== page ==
A special eight-page section focusing on recent recordings from the US and Canada



Barber . Harlin . Higdon ‘American Rapture’ Barber Symphony No 1, Op 9 Harlin Rapture Higdon Harp Concertoa a Yolanda Kondonassis hp Rochester Philharmonic Orchestra / Ward Stare Azica F AXA71327 (53’ • DDD) Recorded live at Eastman Theatre, Rochester, NY, September 17 20, 2018

The Rochester Philharmonic’s excellent calling card features premiere

recordings of Jennifer Higdon’s Harp Concerto, starring Yolanda Kondonassis, and Patrick Harlin’s Rapture, bookending an outstanding performance of Samuel Barber’s First Symphony.

Higdon’s concerto, commissioned by a consortium of orchestras from six heartland cities – in addition to Rochester (New York), the Harrisburg (Pennsylvania), Baton Rouge (Louisiana), Fargo-Moorhead (North Dakota) and Lansing (Michigan) Symphony Orchestras and the Oklahoma City Philharmonic Orchestra – is a delight. A shimmering ‘First Light’, an exhilarating ‘Joy Ride’, a lovely ‘Lullaby’ which develops into something lush and bright, and a concluding ‘Rap Knock’, in which musical ideas tumble out of the composer’s head before a balletic sequence with flute leads to deconstructed chaos until trumpets herald the harp finally coming to terms with the orchestra. Throughout, Kondonassis’s playing is a delicious thrill. Patrick Harlin’s nineminute Rapture is a no less adventurous journey that leads from a series of beguiling, unconventional tunes to a final exhilarating sweep of events.

Heard after the less intense Higdon, the brutal timpani shot opening the Barber is a shock. No matter, Barber’s early flush of romantic outpouring is no less seductive than it ever has been – which is to say magnificent – with no let-up throughout its stormy, passionate 22 minutes. The playing is powerful and commanding,

a calling card also for the Philharmonic’s youngest-ever music director, Ward Stare, who will be moving on after the summer of 2021.

The sound, recorded live at Eastman Theatre’s Kodak Hall – where three months earlier Higdon’s Harp Concerto had its first performance – captures the music with impact, eloquence and flair. Laurence Vittes

talks to ... duo526Violinist Kerry DuWors and pianist Futaba Niekawa discuss their latest album ‘Duo Fantasy’

You explore interesting repertoire. What made you couple the Villa-Lobos and Bax? One of our passions as a duo is to discover and perform repertoire from the 20th century. While we love playing music across genres and periods, we tend to gravitate towards music written during the World Wars – this music is often rich, fuelled by turbulent times, and explores rooted nationalism in individual and powerful ways. To probe what the composers wanted to say and how we want to say it is inspiring. We love to travel, and we can do that musically by programming works written at roughly the same time by composers from different parts of the world. For this recording we wanted to explore how different composers treated the notion of fantasy, and we uncovered these wonderful sonatas – which combine elements of sonata and fantasy – by Brazilian composer Villa-Lobos and Arnold Bax from the UK: two composers writing at the same time in two very different countries.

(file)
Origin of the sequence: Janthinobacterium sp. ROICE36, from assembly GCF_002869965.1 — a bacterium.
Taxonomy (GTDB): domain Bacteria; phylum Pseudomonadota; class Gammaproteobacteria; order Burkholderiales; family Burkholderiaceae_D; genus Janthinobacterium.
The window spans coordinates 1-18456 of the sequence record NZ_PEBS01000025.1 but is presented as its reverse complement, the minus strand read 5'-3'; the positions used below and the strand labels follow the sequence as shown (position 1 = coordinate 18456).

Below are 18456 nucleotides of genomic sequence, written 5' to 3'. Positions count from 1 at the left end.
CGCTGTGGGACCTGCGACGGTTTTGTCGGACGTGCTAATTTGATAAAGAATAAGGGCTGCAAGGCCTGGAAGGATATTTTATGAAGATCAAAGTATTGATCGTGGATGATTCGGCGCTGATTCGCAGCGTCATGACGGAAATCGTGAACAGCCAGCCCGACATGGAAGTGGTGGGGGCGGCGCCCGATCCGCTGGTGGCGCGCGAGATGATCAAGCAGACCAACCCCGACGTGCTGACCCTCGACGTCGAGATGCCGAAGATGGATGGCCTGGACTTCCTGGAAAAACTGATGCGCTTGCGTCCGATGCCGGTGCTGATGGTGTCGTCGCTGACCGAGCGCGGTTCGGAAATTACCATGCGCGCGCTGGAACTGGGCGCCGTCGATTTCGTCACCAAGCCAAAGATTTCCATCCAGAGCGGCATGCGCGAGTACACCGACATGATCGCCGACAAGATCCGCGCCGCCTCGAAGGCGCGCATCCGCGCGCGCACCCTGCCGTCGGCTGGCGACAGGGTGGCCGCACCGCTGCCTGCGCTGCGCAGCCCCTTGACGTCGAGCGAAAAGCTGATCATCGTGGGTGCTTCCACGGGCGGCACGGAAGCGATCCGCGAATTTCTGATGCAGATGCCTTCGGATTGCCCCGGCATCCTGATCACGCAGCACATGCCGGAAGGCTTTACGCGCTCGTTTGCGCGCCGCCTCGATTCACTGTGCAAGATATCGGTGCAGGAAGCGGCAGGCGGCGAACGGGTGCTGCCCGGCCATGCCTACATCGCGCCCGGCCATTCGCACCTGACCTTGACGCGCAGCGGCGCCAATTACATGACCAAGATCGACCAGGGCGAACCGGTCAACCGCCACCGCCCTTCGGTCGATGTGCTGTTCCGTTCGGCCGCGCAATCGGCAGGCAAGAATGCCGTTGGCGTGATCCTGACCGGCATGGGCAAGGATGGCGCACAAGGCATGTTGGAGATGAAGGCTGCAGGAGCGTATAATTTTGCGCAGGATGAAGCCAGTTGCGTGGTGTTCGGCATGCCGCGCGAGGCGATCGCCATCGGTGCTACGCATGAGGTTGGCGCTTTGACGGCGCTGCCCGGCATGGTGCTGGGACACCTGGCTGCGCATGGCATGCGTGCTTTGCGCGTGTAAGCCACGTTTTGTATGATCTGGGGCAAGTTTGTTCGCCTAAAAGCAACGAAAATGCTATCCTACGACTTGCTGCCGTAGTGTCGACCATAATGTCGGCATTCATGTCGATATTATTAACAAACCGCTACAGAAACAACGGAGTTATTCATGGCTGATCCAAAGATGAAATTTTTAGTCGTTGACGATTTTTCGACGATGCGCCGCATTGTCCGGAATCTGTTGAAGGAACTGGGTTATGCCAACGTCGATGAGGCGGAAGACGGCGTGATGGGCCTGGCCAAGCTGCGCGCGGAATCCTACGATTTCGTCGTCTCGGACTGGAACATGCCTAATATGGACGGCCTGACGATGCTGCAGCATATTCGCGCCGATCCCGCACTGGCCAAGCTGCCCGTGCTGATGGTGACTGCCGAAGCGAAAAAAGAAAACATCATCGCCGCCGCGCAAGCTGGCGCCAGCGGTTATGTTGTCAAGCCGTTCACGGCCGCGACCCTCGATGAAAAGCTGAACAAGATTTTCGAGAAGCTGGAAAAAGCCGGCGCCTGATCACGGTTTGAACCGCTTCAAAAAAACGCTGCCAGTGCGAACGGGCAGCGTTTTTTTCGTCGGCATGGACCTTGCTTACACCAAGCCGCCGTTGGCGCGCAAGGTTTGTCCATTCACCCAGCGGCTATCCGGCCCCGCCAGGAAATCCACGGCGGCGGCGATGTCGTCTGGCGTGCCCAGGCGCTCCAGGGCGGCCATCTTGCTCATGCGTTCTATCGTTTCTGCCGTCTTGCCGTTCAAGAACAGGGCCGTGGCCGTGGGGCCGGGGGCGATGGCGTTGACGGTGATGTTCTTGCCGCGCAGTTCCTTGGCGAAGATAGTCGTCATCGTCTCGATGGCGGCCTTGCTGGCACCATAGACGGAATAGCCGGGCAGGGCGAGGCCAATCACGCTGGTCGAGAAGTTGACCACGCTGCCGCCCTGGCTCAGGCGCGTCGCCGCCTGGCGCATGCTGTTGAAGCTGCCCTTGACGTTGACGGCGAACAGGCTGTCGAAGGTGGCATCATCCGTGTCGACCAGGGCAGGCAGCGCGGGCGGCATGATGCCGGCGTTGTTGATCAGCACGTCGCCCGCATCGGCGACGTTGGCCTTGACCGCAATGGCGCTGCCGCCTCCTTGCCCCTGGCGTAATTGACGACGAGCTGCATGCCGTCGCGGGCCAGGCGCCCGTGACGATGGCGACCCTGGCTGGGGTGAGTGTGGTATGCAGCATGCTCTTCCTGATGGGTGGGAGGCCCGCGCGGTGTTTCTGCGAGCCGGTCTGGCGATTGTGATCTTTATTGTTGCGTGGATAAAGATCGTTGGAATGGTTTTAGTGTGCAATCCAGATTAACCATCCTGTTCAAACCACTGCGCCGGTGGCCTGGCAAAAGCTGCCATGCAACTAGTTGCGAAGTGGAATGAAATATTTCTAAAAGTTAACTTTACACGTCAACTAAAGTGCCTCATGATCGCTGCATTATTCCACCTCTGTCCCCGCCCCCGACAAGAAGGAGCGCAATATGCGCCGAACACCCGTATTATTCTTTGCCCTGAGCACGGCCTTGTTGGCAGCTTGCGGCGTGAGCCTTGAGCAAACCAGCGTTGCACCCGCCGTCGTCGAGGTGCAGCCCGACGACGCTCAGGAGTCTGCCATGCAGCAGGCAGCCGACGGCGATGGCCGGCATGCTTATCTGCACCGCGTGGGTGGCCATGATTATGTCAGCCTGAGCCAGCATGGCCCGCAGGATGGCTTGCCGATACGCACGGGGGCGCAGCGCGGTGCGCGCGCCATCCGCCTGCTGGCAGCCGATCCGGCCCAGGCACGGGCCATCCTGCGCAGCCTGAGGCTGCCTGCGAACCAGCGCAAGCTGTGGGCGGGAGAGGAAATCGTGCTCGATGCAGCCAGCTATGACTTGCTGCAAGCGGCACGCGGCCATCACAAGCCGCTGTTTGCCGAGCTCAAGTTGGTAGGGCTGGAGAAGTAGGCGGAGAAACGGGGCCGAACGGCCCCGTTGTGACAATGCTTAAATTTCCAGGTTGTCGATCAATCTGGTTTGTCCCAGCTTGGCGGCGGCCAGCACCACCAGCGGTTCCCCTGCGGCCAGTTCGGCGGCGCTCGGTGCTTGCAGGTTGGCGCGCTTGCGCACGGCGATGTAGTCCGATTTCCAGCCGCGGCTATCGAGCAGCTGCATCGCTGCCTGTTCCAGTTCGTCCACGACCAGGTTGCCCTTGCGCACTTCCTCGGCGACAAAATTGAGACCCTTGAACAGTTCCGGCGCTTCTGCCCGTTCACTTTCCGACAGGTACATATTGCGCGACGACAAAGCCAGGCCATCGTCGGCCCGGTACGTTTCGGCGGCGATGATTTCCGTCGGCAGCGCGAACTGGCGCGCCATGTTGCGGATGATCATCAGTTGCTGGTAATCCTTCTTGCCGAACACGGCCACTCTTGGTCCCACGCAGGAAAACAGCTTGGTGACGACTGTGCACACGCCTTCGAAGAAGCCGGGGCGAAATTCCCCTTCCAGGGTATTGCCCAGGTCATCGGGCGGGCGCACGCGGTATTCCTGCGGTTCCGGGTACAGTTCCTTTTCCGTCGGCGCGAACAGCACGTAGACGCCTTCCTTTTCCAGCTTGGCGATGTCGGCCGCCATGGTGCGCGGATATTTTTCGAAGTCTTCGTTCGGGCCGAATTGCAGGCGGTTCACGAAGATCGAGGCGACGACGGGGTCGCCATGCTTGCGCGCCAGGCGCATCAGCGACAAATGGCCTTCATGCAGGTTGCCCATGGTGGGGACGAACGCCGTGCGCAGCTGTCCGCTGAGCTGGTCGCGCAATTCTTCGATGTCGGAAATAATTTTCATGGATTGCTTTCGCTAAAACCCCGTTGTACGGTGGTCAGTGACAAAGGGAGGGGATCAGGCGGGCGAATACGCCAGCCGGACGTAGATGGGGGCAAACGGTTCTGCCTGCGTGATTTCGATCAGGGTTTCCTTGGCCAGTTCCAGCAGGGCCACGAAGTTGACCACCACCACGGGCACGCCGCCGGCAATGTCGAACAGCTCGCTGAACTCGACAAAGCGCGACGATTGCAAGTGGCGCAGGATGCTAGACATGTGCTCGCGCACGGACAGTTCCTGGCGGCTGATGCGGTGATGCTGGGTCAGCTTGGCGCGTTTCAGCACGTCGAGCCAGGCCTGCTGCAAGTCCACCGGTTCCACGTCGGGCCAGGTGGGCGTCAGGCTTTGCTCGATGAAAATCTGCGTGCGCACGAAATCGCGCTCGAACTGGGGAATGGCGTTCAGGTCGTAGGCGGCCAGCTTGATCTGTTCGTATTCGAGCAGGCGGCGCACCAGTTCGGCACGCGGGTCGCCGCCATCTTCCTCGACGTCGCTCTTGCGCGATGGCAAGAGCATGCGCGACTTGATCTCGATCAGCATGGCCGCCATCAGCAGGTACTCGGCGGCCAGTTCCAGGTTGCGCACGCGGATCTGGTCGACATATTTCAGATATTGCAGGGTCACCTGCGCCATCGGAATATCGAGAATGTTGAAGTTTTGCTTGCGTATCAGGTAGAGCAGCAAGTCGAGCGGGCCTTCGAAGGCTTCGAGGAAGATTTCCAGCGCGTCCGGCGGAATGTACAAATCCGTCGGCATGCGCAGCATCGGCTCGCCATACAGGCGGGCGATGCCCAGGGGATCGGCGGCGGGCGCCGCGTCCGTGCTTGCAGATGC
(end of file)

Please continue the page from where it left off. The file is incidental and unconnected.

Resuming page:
How do these works compare stylistically? Villa-Lobos’s Sonata fantasia is an extroverted showcase featuring the composer’s characteristic Brazilian motifs, rhythmic density and sheer virtuosity. It is a very compact work and a whirlwind from irst note to last. Bax’s Violin Sonata No 2, by contrast, is almost cerebral and introverted. It is very much like his epic symphonic tone-poems – weighty, serious and brooding. It spans a great distance in time and in experience.

The Bolcom is a very different again … Indeed! Bolcom’s Duo Fantasy immediately drew us in when we irst read it. It is full of texture and colour, and provides a more light-hearted contrast to the other works.

Cervetti ‘Parallel Realms’ Consolamentum. Et in Arcadia ego. Plexus Moravian Philharmonic Orchestra / Petr Vronský Navona F NV6217 (48’ • DDD)

Sergio Cervetti (b1940) is an American composer but his origins lie in Uruguay.

He was a pupil of Krenek, among others, at the Peabody Conservatory in New York, graduating in 1967. Since then, Cervetti has distinguished himself in various professorial roles in the same city, and composed more than 150 works ranging from opera and vocal works to chamber, instrumental and electronic music.

Et in Arcadia ego (2017) is a fine example of his output, a bracing